Eventually, of course, it was all settled out of court for an undisclosed sum.  And, ultimately this song was a success for the Orb for years after its initial release, scoring #10 on the UK charts in 1993 when it was re-released.  That’s a lot of mileage for an unassuming little number that caused such a stir to the owner of the lead voice on it.


Royksopp Spin Their Song “Eple”

Here’s a clip of Norwegian dance outfit Royksopp with my favourite track off of their 2001  Melody A.M. album.  There are some pieces of music which practically force you to move.  This is one of them.  You’ve been warned.


As mentioned previously, dance music and electronica has been unfairly burdened with the tag of disposable music.  It’s music designed for a specific purpose, with no real depth.  At least, this is the case in the minds of some.  But, like any genre, dance music is diverse, just as rock music is.  Some of it certainly is disposable.  But, not this track.

There’s something of the epic in this song.  It’s definitely widescreen.  Yet, it’s fun too, not imposing despite its size.  It has personality – kind of cheeky, a bit sexy too, but mostly it’s just celebratory. This is true of the whole album, which has a solid melodic element to it, as well as being highly danceable.

This tune reminds me of a certain group of friends I have in London, bopping their heads back and forth and giggling to this song as they were wont to do.  As much as I love this piece,  it makes me miss them.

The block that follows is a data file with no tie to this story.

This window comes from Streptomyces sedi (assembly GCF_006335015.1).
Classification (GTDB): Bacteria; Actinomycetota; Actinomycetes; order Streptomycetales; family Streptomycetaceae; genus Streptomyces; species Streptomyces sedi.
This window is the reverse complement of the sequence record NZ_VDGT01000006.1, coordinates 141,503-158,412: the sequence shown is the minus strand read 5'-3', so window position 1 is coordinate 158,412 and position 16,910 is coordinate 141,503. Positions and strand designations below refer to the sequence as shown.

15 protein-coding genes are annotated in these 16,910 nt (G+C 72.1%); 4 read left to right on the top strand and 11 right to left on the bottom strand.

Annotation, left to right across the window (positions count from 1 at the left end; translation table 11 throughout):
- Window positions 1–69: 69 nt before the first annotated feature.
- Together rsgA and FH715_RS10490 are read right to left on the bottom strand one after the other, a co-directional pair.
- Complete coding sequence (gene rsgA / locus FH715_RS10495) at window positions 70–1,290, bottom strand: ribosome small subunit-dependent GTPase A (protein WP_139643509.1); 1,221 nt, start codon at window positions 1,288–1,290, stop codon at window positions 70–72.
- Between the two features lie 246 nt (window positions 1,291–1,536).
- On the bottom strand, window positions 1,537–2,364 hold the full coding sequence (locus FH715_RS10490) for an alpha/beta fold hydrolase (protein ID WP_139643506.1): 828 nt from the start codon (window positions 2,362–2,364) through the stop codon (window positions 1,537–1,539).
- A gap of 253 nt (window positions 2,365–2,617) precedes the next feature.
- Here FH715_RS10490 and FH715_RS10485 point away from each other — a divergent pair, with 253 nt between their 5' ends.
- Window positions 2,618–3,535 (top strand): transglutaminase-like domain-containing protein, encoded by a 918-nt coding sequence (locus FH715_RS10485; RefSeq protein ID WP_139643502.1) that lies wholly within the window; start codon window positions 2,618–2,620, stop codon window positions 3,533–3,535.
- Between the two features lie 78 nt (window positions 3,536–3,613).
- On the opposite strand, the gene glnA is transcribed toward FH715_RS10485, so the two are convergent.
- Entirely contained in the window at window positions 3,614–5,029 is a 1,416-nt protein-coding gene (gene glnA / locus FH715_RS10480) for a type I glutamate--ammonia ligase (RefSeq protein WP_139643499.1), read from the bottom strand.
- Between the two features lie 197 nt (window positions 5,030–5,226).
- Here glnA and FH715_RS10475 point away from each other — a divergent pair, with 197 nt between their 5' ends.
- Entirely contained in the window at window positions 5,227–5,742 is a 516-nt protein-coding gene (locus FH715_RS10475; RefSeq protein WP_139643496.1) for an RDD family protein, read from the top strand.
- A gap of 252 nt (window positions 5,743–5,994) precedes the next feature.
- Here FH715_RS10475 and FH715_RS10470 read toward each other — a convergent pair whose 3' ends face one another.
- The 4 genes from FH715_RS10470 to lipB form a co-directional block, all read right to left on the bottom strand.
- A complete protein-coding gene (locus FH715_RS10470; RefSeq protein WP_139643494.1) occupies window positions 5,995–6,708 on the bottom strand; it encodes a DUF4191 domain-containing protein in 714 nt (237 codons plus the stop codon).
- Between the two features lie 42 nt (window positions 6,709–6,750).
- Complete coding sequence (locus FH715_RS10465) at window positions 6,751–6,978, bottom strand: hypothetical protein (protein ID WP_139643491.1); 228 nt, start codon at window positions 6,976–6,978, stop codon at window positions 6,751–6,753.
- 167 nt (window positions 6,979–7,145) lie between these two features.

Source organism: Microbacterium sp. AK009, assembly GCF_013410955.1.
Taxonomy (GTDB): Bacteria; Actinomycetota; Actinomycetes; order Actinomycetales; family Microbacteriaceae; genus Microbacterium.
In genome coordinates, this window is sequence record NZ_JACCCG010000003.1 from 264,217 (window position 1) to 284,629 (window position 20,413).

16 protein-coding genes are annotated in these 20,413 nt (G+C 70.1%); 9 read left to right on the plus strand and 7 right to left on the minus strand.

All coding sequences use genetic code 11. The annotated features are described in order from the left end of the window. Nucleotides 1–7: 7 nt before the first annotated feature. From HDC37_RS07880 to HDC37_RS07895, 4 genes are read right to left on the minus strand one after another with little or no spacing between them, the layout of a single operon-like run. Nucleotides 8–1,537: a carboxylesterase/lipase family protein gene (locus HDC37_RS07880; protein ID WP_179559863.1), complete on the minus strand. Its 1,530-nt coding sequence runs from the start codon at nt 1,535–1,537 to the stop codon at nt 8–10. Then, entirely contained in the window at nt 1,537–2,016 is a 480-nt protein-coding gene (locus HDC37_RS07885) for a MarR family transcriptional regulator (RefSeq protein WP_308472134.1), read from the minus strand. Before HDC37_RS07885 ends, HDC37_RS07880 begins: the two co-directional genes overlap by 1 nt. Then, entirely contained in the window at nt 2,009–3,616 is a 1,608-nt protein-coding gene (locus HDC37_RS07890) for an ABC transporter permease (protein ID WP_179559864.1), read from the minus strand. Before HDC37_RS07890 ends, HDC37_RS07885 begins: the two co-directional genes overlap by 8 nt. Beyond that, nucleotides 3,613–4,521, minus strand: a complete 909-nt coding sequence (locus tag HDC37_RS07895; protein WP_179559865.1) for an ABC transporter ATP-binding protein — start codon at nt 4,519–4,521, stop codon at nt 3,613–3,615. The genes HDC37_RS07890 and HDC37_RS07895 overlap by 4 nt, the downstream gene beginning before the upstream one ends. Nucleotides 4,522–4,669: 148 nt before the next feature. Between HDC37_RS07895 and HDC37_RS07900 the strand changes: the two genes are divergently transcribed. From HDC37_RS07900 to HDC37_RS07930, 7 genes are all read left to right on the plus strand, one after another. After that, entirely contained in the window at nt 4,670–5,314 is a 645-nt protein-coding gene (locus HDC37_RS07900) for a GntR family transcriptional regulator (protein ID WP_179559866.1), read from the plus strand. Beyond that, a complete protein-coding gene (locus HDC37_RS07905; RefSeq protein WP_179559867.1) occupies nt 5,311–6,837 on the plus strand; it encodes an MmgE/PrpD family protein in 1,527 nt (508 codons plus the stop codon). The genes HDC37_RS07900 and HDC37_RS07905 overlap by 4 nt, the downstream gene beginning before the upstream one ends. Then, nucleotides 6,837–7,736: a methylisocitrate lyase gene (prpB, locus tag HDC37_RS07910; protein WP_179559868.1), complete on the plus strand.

For more about Royksopp, check out the Royksopp official website.


Zero 7 Play Their Song ‘Likufanele’

zero_7_-_simple_things_-_album_cover_frontListen to this song by British ambient soul-jazz duo Zero7 with a prime cut off of their 2001 debut album.  It’s “Likufanele”, and the album in question is one of my favourites of that year, Simple Things.

It’s been argued that this band created some momentum in a new form of easy listening.  I suppose that can be argued pretty well.   It’s true that Zero 7 can now be heard in places that you once found a lot of easy listening stalwarts.   Yet, if this is the case, then maybe easy listening just got more interesting.  Let’s take a look at this piece which seems to be mixing African choral music, with 60s Burt Bacharach orchestral pop, with 90s trip-hop.   As much as I hate the idea of ‘functional’ music, if you’re stuck in a dentist office waiting to be fitted for headgear, you could do worse than hearing this piece.